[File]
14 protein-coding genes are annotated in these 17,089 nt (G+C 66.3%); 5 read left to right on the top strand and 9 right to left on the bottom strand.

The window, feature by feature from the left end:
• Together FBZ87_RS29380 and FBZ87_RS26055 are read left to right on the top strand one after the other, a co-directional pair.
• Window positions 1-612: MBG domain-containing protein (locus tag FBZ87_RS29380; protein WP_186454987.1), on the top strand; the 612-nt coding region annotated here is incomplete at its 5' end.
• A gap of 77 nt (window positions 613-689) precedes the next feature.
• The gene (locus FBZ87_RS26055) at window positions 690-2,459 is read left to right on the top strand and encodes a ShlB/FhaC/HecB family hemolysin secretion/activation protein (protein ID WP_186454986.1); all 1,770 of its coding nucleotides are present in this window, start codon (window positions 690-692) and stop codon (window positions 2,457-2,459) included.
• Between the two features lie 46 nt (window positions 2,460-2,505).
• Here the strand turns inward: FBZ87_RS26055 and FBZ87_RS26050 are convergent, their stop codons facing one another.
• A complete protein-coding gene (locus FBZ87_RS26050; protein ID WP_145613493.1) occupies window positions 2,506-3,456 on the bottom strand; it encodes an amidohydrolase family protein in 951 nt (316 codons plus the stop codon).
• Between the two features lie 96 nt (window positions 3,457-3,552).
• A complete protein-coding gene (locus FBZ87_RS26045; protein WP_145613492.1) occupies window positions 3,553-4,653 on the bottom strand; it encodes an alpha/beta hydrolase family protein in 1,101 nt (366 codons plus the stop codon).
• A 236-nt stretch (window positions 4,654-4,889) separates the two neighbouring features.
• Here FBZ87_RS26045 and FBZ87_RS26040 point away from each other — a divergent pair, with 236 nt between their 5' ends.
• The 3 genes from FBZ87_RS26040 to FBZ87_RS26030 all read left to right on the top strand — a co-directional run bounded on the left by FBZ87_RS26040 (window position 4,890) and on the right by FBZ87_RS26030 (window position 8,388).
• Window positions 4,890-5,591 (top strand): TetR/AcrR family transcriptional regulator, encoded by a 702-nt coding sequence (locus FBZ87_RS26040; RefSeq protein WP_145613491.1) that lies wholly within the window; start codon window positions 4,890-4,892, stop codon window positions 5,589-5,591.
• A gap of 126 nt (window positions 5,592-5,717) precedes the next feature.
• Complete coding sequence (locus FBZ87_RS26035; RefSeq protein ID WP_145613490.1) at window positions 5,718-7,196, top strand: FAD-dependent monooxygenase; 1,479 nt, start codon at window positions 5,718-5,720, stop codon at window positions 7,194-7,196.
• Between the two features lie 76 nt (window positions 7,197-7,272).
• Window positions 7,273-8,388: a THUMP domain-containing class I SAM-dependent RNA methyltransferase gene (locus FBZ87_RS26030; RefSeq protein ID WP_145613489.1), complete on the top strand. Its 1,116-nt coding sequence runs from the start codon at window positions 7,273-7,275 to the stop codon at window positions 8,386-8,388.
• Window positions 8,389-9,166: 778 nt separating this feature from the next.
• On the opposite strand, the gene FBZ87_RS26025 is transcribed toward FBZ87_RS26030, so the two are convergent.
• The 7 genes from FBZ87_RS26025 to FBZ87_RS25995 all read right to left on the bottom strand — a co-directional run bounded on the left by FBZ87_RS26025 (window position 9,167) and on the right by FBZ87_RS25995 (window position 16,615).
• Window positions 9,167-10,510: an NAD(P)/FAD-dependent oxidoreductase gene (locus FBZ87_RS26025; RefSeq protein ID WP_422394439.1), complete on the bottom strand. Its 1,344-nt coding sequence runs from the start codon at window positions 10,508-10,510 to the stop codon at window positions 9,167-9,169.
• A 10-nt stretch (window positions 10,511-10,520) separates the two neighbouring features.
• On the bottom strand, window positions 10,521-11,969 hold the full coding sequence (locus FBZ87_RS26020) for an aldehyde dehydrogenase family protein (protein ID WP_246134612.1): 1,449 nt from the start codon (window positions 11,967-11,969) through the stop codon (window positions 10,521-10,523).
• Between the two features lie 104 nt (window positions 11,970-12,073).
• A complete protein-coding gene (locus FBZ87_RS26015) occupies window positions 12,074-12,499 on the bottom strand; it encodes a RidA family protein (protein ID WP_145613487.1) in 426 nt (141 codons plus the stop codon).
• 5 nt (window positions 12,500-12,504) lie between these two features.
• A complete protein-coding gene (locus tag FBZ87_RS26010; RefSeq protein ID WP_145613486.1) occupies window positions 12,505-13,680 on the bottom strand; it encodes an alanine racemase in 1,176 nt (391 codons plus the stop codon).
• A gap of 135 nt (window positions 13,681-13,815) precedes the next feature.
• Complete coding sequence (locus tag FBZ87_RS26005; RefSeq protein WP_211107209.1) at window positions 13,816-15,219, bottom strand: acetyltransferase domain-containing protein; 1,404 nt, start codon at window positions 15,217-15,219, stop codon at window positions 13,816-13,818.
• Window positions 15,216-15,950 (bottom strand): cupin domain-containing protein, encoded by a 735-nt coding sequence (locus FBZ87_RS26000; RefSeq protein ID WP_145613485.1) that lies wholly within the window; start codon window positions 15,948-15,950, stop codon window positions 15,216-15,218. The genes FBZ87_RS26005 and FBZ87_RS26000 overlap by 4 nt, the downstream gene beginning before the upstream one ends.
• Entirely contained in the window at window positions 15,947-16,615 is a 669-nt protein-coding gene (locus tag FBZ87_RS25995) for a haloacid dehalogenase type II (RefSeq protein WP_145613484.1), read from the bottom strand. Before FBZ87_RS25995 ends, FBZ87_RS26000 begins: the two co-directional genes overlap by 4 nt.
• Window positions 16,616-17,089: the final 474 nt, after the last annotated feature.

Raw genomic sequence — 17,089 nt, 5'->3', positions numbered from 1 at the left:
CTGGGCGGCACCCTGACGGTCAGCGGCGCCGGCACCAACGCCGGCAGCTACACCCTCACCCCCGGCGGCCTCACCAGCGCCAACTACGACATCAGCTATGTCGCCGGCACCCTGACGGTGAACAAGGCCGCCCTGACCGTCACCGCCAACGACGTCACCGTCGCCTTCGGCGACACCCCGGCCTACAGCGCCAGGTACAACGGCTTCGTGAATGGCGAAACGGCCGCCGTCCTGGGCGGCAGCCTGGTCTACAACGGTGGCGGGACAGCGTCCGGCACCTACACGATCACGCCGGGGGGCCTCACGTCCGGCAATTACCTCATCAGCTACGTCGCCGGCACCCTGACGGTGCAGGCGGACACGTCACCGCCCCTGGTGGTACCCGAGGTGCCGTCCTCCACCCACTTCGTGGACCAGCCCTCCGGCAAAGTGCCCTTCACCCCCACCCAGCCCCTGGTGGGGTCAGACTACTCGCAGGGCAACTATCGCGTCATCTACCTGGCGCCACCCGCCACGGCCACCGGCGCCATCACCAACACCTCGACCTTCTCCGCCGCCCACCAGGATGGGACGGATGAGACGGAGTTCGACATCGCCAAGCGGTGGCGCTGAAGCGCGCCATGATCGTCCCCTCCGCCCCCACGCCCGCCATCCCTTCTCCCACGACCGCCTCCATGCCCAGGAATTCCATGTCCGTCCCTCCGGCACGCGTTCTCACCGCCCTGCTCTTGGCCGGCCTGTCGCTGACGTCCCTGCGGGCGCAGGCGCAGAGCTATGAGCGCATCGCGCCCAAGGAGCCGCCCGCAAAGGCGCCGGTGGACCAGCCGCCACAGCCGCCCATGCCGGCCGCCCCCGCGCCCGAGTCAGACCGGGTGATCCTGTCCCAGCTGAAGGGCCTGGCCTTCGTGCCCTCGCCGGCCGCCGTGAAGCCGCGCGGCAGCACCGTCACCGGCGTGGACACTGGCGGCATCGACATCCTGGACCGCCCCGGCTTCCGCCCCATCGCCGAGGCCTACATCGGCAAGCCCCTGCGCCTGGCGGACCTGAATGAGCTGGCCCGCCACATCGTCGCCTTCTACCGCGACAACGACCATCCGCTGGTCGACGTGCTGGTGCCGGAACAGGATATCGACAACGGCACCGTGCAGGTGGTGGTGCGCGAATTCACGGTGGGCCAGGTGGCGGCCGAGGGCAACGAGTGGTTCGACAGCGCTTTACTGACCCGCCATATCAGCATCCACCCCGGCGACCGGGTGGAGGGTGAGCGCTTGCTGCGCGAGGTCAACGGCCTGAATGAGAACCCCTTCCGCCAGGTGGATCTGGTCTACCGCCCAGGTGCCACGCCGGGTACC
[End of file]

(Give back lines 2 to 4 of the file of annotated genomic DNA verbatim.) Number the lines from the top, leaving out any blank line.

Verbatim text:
The window, feature by feature from the left end:
• Together FBZ87_RS29380 and FBZ87_RS26055 are read left to right on the top strand one after the other, a co-directional pair.
• Window positions 1-612: MBG domain-containing protein (locus tag FBZ87_RS29380; protein WP_186454987.1), on the top strand; the 612-nt coding region annotated here is incomplete at its 5' end.